One of the most frequent questions I get is, “How can I help my friend who lost his or her son (or daughter) to suicide?” And so I’ll answer that here with some explanation of how those parents feel. I can’t possibly touch on everything. I have a 280-page book that does that.
I remember a friend who lost his Dad to suicide in the 1970s. No one came by. No one called. And then two days after, a neighbor dropped by but didn’t come in. And he brought with him a bucket of chicken and handed it to him … Read more...
Andy pops out of the car with his young owner and runs around the yard. Charles takes to him immediately. They run around together and Charles is conscious that he doesn’t want to look too excited. But I can tell it’s a done deal. Andy will be our dog.
Andy dog is four. Charles is 15.
Years prior in middle school, Charles had made a soul-wrenching appeal in an English paper for a dog. Anyone with a heart would have adopted one in ten minutes after reading it. But I kept my boundary. I had a new business, two kids, … Read more...
Should you hide your tears? Your pain? Won’t grieving in front of your kids make them more afraid of death and losing you?
You looked this up or saw this on social media and decided to read because maybe your sibling, friend, parent, spouse, or cousin told you that you shouldn’t grieve in front of the kids. They’ve grief shamed you. Maybe they said you needed to be “strong” in front of the kids. In this case, they defined strong as hiding your feelings as if that’s some badge of honor–covering it all up for their sake.
“I lost my daughter in 1985 and my second daughter in 2018 and just lost my son 2020😭. There is never closure but I will share what I read every morning to help me through my day.”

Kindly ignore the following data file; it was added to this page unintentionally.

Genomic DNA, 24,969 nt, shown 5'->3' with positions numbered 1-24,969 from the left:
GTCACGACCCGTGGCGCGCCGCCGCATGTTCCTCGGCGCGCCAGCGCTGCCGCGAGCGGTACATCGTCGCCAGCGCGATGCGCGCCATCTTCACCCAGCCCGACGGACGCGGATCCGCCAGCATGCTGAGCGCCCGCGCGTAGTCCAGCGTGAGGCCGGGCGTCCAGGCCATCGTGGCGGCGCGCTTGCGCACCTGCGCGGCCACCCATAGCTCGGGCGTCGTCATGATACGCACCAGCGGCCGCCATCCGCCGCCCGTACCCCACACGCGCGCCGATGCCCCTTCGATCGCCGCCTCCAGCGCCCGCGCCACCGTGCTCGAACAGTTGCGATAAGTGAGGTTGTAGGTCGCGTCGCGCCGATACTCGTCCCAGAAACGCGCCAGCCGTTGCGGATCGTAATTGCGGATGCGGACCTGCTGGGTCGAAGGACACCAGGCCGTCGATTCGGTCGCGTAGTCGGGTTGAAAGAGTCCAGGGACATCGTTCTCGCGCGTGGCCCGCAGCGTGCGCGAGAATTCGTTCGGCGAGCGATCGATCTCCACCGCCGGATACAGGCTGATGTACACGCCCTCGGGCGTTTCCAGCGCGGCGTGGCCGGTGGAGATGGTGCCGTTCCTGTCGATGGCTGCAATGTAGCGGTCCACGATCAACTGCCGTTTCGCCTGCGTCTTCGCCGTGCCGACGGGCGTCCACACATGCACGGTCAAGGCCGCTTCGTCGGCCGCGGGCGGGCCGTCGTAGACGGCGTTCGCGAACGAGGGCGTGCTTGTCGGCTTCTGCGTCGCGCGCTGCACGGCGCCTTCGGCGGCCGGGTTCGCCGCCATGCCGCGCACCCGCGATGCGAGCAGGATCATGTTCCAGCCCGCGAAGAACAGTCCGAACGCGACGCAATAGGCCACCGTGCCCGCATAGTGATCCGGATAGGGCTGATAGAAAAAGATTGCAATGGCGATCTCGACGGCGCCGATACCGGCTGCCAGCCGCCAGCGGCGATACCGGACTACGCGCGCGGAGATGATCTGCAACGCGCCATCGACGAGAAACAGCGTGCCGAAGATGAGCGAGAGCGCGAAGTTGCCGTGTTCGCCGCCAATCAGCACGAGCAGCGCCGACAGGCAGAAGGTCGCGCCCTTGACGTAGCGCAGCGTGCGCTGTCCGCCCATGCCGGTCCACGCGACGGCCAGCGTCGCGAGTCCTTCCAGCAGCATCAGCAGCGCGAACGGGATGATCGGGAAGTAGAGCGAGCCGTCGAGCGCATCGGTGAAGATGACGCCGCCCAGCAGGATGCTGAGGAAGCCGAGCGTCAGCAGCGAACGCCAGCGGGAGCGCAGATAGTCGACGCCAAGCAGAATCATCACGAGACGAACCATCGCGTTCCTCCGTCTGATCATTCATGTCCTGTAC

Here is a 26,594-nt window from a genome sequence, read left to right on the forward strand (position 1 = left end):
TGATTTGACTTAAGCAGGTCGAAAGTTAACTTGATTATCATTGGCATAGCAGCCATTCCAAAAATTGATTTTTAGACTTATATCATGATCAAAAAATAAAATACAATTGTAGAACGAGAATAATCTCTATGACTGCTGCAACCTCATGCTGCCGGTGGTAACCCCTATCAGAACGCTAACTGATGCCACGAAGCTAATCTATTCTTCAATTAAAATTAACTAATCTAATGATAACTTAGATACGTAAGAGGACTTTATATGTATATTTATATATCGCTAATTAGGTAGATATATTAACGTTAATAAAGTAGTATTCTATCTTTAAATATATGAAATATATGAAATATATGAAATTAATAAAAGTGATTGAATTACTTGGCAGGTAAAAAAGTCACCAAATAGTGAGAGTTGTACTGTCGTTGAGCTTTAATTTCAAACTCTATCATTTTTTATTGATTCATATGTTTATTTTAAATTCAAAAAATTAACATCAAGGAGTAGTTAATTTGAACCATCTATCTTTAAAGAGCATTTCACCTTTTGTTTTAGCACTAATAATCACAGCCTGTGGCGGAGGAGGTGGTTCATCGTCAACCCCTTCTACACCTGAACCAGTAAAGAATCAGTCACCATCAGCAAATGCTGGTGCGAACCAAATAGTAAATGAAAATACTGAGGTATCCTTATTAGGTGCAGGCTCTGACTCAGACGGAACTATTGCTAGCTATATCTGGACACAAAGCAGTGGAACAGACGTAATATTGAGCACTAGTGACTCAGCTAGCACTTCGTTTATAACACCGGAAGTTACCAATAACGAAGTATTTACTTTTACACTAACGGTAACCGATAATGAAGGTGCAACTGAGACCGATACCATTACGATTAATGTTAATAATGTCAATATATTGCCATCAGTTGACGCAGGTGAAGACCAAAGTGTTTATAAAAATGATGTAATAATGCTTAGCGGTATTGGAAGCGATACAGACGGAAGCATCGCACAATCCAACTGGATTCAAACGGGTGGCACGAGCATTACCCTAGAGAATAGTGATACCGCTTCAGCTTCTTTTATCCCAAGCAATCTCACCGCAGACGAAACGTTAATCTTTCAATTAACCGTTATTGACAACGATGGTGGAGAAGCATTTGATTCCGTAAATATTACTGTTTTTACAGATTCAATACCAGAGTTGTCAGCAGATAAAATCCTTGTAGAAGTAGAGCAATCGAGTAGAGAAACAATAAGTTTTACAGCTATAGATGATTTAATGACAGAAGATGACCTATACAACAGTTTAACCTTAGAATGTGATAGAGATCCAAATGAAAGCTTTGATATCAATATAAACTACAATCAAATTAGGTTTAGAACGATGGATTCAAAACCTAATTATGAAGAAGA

When I read this posted on Facebook by another mom, I could hardly breathe. All I could think about was, “If she can do this. So can the rest of us.” I love posting coping hacks, strategies, and ideas from others. Because what might help one person work through grief, might help another.
This event is in partnership and promoted through Ellwood Thompson, a local grocery store. This event is free but to support the cost of software a tip in the tip jar is appreciated but you are not obligated. https://annemoss.com/tip-jar/
This is a practical workshop with a short presentation and strategies on managing the pain of loss. Anne Moss lost a child to suicide and these strategies are applicable for anyone who has lost someone they love. This is for those who may be struggling with a loss during the … Read more...
I thought this when my son started misusing substances and when I found out he was addicted to heroin. I thought this before I went to bed after news of my son’s suicide. And there were other times in between where I just didn’t want to be the one who had to make a difficult decision and wished a fairy Godmother would sprinkle pixie dust and make it all better.
But the night he died, I so wanted to get out of having to grieve the loss of my child. Wasn’t there a detour I could take? And escape … Read more...
This is the half-hour workshop for Bereaved Parents USA. I usually do this live in about 1-1.5 hours and it’s more interactive but this had to be recorded. I will be experimenting with zoom rooms for a virtual general grief workshop in December. I adjust this presentation based on the audience. So if the audience is suicide loss survivors, then I adjust based on that. If the audience has more long-term survivors, I add points for that group.
You all know I’m writing a book. And if you don’t, you do now. It’s a book for the education market about preventing student suicide. The publisher’s deadline is in a little over two months. So unless I get more of your stories, I might miss some days posting.
You guys have introduced me to some awesome people to interview for this book. Thank you for that. I’ll be in my bunker the next few weeks not hiding from COVID but racing to meet this deadline.
Since this is the end of suicide prevention month, I thought I’d share … Read more...